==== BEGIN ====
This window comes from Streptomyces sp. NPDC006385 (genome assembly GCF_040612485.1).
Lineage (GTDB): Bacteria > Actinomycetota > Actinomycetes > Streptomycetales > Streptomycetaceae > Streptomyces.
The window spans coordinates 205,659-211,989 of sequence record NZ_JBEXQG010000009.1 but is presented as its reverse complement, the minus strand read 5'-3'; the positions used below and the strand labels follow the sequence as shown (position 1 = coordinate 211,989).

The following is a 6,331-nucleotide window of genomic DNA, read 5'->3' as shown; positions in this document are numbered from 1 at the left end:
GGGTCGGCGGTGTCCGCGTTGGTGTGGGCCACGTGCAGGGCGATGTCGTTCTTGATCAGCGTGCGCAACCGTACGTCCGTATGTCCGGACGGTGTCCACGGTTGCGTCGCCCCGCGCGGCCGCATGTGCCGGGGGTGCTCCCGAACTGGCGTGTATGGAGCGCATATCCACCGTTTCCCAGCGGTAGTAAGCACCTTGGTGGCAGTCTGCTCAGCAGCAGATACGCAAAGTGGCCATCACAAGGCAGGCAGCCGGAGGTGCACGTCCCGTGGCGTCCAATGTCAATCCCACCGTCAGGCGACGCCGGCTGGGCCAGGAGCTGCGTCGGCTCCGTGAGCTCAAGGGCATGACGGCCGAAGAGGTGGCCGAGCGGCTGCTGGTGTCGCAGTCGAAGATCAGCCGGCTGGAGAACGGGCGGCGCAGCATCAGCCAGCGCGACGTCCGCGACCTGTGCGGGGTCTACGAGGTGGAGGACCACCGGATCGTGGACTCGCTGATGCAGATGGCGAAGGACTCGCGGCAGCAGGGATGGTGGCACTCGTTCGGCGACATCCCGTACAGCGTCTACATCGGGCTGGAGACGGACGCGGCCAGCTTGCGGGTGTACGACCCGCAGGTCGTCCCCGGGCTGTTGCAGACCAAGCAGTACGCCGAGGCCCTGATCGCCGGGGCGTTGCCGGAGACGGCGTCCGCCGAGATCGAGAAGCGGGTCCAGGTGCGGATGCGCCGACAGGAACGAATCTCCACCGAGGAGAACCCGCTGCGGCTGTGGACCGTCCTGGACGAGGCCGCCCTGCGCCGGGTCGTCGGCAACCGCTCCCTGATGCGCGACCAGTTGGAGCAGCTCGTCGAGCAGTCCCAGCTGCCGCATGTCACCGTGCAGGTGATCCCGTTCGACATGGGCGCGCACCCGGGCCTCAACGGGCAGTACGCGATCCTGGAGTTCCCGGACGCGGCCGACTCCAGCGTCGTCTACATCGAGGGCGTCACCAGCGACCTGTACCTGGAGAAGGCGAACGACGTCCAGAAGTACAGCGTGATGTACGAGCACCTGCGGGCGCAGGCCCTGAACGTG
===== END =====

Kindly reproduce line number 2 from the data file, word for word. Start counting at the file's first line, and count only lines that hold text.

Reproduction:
Lineage (GTDB): Bacteria > Actinomycetota > Actinomycetes > Streptomycetales > Streptomycetaceae > Streptomyces.